Myths and ineffective methods
One way to apply the evidence to our teaching is to avoid doing what’s proven to not work, so on this page you’ll find a summary of what not to do!
Using research to inform our teaching methods is invaluable, but we can also learn a lot from what research tells us about the least effective methods and policies. On this page you’ll find lists and explanations of what not to do – myths about the brain, the least effective methods and policies, and methods which are expensive but ineffective.
Myths about the brain
The “fixed intelligence” myth
The “fixed learning difficulties” myth
The “critical periods for learning” myth
The “enriched environments for young children” myth
The “10% of the brain” myth
The “left brain/ right brain” myth
The “gender differences” myth
The “learning styles/ preferences” myth
The “neuro-linguistic programming” myth
The “brain hydration” myth
The “brain foods” myth
Intelligence is fixed by our genes.
A person who has learning difficulties has them for life and can’t change them.
There are specific windows of time for learning. If you miss the window, the child can’t learn after that.
Young children need especially stimulating activities, early tuition, and so on.
Most of the brain is unused – we only use 10% of it.
People are dominant on one side or the other.
Girls and boys need to be taught differently.
Everyone has a preferred way to learn. A popular model is of visual, auditory, and kinaesthetic learning styles.
Neuro-linguistic programming is an approach to communication, personal development, and psychotherapy.
Students need to have water available at all times, otherwise their brains won’t function properly.
There are certain foods that boost brain function.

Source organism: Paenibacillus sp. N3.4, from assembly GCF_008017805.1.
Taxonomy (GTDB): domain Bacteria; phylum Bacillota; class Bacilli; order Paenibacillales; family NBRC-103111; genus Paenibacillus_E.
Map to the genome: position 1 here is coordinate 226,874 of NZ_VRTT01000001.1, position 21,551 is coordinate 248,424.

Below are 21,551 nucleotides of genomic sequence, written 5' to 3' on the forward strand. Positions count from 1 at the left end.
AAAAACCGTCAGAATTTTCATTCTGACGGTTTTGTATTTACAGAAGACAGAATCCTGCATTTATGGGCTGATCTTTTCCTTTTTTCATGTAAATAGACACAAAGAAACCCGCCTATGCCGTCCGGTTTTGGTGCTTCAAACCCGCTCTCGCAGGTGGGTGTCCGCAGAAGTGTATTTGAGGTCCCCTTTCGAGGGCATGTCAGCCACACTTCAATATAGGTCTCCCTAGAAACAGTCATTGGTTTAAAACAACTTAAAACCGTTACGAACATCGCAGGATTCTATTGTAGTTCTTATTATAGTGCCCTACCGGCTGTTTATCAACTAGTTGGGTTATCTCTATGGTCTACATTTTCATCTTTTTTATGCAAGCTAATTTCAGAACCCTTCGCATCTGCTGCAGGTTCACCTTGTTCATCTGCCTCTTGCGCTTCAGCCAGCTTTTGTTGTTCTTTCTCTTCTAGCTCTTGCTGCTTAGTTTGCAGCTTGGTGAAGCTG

Ineffective methods and policies
The ineffective “music by Mozart” method
The ineffective “brain gym” method
The ineffective “teacher subject knowledge” method
The ineffective “longer Initial Teacher Training” method
The ineffective “ability grouping” method
The ineffective “repeating a year” method
The ineffective “increased testing and marking” method
The ineffective “challenging homework” method
The ineffective “lesson lengths” method
The ineffective “later morning start” method
The ineffective “management reorganisation” method
The ineffective “school finances” method
The ineffective “outcomes are linked to poverty” method
The ineffective “charter schools” method
The ineffective “aspiration interventions” method
The ineffective “financial incentives” method
Certain types of music aid learning.
Brain gym involves exercises which stimulate the brain or join the two halves of the brain together.
Experts in their subject (academic or industry experience) make better teachers.
Longer training makes better teachers.
Mixed ability groups do worse than similar ability groups.
A student who fails should repeat a year.
The more marking a teachers does, the better.
Homework is effective if it’s difficult.
Shorter or longer lessons are more effective.
During adolescence, students need to start the day later in the morning.
Changing job titles, job descriptions, and structure regularly to improve teaching and learning.
The more money, the better the results.
Children from socio-economically disadvantaged backgrounds do less well.
Freedom from Local Authority control improves learning.
Increasing aspirations helps students to learn more.
Giving students a financial incentive based on exam results helps them to achieve higher grades.
Expensive but ineffective methods and policies
The expensive yet ineffective “reduced class sizes” method
The expensive yet ineffective “new buildings” method
The expensive yet ineffective “non-specialist IT” method
The expensive yet ineffective “untrained teaching assistants” method
The expensive yet ineffective “staff development with no follow-up” method
Smaller classes do better.
Students learn more when they are taught in new buildings.
New computers and interactive whiteboards improve learning.
Any training session for teachers improves student learning. Teachers don’t need to practise.